We are experiencing a slow growth of Stolen Memory on our database servers over the space of several days. It appears to plateau around 130-140GB, at which point we start having larger problems such as out-of-memory errors, multi-second freezes & AG failovers. Problems start to manifest about a week after a reboot. I have started recording history of stolen memory, which is shown below:

Stolen memory over time

Looking at sys.dm_os_memory_clerks, it appears as if the bulk of this is coming from non-page memory recorded against the buffer pool on NUMA node 0:

Buffer pool memory clerks

Tracking the total pages_kb for the buffer pool over time shows the decline in number of pages as virtual_memory_committed_kb grows. (On April 13th, the server was rebooted for windows updates. The buffer pool fills to 400GB in around an hour)

Buffer pool pages

Has anyone seen this behaviour before?

We are running SQLServer 2016 CU12 13.0.5698.0 The server is a 64-core AWS EC2 i3.16xlarge instance. We have a number of other clusters of the same size that are all showing this issue. We also have a few clusters on 32-core i3.8xlarge instances that also show the growth in stolen memory, but they don't end up stalling / throwing out-of-memory errors. The only difference (other than scale) is that the 64-core servers have 2 NUMA nodes.

Server config

Update: MS indicated that the bugfix in KB4536005 is not being back-ported to SQL2016.

  • No columnstore workloads.
    – geofftnz
    Commented Apr 18, 2020 at 6:06

1 Answer 1


i have a suspicion. First - are you able to open support tickets with Microsoft?

Easiest way to check my suspicion is capture [\SQLServer:Memory Node(*)\Stolen Node Memory (KB)] for both NUMA nodes, and compare the sum to [\SQLServer:Memory Manager\Stolen Server Memory (KB)]. If my suspicion is correct, when trouble is brewing the discrepancy between the two - which seem like they should always agree - will be quite high. The other tell-tale characteristic: up to N-1 SQLOS NUMA nodes may have show this relationship (where N is the count of NUMA nodes) [database node memory] + [stolen node memory] + [free node memory] > [total node memory]

i describe the problem somewhat in these blog posts.


The basic accounting problem is that sometimes buffer pool growth occurs in a way that buffer descriptor blocks get allocated from SQLOS node A but the pages referenced in the bdbs actually come from SQLOS node B. The result of this condition is that a portion of physical memory controlled by SQLOS gets double-counted: the same memory is accounted on node A (where the bdbs live) as [Database Node Memory] AND accounted on SQLOS node B as [Stolen Node Memory]. That situation is confusing and inefficient... but its not the full bloom of the problem yet.

The problem fully blooms when so much Node B [stolen node memory] is also Node A [database node memory] that Node B [database node memory] drops to ~2% of Node B [target node memory]. When that happens, the rate of [\SQLServer:Buffer Manager\Free list stalls/sec] skyrockets - we saw 2000/sec when this happened to us. SQL Server is trying to correct the issue (too little [database node memory]) on Node B by trimming various types of cache on Node B. But it can't!! Because the [stolen node memory] isn't in any of the various expected cache types.

Temporary resolution: when [total node memory] approaches [target node memory] but [database node memory] approaches 2% of [target node memory], execute DBCC DROPCLEANBUFFERS.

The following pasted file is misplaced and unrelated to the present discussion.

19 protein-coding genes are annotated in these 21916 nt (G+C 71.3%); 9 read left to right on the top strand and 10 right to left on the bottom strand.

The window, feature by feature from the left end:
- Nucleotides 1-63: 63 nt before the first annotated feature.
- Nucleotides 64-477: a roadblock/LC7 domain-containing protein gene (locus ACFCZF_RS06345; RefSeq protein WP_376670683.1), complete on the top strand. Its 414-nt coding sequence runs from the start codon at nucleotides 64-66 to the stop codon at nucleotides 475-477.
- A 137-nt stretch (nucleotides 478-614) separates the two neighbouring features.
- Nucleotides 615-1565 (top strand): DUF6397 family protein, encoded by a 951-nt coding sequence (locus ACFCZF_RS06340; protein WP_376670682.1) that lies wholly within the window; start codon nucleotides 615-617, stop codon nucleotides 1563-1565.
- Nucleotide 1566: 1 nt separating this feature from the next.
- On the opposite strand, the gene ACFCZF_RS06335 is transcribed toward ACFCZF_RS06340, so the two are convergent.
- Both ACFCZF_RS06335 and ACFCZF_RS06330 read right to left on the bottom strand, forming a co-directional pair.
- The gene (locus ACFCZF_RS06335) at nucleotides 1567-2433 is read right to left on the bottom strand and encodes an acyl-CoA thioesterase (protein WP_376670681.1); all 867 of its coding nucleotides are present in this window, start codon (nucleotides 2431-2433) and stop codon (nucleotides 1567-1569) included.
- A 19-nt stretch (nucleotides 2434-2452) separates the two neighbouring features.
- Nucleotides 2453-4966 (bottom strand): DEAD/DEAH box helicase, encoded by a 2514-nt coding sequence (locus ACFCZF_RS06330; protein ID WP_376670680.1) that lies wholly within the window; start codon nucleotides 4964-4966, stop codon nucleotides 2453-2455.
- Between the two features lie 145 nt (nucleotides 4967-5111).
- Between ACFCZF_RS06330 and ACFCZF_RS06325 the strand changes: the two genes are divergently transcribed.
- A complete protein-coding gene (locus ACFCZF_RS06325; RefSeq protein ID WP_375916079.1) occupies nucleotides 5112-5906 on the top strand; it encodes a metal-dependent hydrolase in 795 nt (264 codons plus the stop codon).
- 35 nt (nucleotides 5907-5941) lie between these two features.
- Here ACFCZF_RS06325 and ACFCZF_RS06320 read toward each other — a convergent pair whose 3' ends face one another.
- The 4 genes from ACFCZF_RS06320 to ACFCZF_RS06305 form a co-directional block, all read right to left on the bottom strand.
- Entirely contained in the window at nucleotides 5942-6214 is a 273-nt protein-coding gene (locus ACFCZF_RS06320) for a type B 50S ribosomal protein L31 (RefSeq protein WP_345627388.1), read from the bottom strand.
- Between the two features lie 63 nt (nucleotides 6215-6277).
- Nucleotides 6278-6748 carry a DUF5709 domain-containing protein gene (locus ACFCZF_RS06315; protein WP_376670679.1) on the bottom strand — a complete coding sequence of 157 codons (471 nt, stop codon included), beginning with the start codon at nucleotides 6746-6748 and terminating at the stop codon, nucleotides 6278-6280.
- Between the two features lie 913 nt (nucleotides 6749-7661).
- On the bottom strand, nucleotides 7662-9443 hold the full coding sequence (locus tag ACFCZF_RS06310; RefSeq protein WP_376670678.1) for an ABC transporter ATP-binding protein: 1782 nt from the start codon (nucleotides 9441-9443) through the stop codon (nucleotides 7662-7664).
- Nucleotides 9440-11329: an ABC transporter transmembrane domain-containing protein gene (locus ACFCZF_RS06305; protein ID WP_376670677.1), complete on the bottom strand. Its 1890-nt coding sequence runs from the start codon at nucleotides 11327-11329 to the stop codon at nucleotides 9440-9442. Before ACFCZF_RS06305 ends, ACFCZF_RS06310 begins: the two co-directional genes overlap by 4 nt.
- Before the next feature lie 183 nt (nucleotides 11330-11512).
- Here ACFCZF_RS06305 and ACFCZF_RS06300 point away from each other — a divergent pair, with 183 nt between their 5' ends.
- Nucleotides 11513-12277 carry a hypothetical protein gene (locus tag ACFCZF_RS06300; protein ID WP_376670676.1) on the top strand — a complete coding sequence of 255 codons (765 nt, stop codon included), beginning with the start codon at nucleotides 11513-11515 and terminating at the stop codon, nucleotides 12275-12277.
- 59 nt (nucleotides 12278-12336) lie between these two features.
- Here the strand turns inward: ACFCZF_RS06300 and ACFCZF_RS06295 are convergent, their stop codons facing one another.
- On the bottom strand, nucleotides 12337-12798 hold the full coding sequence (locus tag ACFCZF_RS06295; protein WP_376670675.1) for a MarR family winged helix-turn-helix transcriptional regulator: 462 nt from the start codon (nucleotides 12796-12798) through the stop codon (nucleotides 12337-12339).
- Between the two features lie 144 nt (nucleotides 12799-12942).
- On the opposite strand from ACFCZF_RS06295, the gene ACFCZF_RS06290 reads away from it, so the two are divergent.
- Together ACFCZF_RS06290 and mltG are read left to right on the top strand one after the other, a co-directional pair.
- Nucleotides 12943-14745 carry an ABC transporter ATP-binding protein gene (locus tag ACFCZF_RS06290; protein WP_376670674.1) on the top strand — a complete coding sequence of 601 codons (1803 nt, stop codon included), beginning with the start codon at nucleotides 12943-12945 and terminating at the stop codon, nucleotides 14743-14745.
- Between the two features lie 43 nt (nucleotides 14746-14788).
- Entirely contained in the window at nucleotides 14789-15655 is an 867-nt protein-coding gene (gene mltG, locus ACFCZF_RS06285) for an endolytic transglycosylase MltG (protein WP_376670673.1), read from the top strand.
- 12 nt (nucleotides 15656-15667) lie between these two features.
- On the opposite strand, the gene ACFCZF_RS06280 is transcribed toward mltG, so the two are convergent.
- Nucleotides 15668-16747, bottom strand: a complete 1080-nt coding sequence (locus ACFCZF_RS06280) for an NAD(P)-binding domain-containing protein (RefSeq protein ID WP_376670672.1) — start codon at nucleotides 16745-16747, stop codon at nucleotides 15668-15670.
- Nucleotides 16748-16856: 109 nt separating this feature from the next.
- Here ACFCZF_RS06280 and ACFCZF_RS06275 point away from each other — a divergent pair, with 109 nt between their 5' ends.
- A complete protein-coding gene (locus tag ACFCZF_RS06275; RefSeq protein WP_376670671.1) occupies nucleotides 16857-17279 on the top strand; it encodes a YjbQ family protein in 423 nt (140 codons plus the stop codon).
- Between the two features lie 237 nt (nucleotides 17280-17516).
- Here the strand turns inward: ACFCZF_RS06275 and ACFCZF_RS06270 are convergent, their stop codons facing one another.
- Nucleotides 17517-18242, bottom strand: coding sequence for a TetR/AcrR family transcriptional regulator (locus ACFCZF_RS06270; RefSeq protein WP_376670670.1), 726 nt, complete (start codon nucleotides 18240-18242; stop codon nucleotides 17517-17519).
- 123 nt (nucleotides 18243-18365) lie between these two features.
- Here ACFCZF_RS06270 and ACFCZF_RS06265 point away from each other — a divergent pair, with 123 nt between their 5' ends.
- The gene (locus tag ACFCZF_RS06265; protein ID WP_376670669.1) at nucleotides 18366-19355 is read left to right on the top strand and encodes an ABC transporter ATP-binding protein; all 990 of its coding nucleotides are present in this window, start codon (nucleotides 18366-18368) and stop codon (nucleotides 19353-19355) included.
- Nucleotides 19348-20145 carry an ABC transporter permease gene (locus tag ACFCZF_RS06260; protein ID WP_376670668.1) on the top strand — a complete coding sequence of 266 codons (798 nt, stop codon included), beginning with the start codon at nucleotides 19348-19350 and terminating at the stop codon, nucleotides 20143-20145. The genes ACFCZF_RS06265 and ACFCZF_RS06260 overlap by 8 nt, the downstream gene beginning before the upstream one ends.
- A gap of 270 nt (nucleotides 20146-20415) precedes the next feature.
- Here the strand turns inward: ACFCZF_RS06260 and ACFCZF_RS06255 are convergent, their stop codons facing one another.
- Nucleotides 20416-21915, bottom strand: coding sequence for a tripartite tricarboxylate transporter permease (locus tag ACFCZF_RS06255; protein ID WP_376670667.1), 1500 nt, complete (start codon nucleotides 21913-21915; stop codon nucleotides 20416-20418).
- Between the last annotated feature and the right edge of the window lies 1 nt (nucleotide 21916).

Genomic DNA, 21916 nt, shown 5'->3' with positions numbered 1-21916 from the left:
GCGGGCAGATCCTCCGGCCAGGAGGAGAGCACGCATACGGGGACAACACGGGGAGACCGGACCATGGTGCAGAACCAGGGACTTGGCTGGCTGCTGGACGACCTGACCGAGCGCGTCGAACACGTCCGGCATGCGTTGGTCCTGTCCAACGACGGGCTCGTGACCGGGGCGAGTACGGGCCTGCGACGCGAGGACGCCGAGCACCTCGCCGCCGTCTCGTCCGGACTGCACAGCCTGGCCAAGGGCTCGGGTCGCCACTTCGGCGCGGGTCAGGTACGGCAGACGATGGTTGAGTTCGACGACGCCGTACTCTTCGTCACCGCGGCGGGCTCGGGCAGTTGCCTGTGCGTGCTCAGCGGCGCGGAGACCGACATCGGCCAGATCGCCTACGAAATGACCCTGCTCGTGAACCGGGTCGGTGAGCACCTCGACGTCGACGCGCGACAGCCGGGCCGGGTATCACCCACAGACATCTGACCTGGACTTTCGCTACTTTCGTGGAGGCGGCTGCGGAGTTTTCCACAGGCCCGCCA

kb4536005 resolves this issue in SQL Server 2017 CU20 and SQL Server 2019 CU2. https://support.microsoft.com/en-us/help/4536005/improvement-fix-incorrect-memory-page-accounting-that-causes-out-of-me

There is a similar sounding fix in SQL Server 2016 SP2 CU5, kb4470916. https://support.microsoft.com/en-ca/help/4470916/fix-out-of-memory-error-occurs-when-database-node-memory-kb-drops-belo

However, I don't believe kb4470916 resolves the issue with double-accounting. So while it may improve SQL Server response to a single SQLOS node having [database node memory] at the ~2% threshold, i think it leaves open the possibility of poking the bear due to this double-counting. And that may be the situation you are in.

However, if the sum of [stolen node memory] across the two nodes always aligns with [stolen server memory] in the instance, you can forget all about this as if it were a bad dream. :-)

  • I wouldn't be surprised if we were experiencing the issue fixed in kb4470916 - until a few weeks ago we were still on SQL2016 SP2 CU4, and that KB was included in CU5
    – geofftnz
    Commented Apr 18, 2020 at 6:14
  • I've added some monitoring on those metrics you've mentioned... we're seeing quite an inbalance in database / target memory between the 2 NUMA nodes...
    – geofftnz
    Commented Apr 18, 2020 at 10:30
  • is SQL Server engine proper the only big memory consumer on the VM? Got SSAS or SSIS cohabiting? Looking for imbalance in [\NUMA Node Memory(*)\Free & Zero Page List MBytes] between nodes should give a hint toward other suspects i have in mind.
    – sqL_handLe
    Commented Apr 18, 2020 at 18:13
  • SQLServer should be the only large memory user, however there are things like database backups being uploaded to S3. We've kept around 32GB/488GB of RAM for OS etc, which we've assumed will be enough.
    – geofftnz
    Commented Apr 19, 2020 at 4:47
  • I'm not sure if the original problem we were getting was related to your answer, however we had an unscheduled failover last night that did show a 50GB difference between node stolen and total stolen.
    – geofftnz
    Commented Apr 21, 2020 at 22:05

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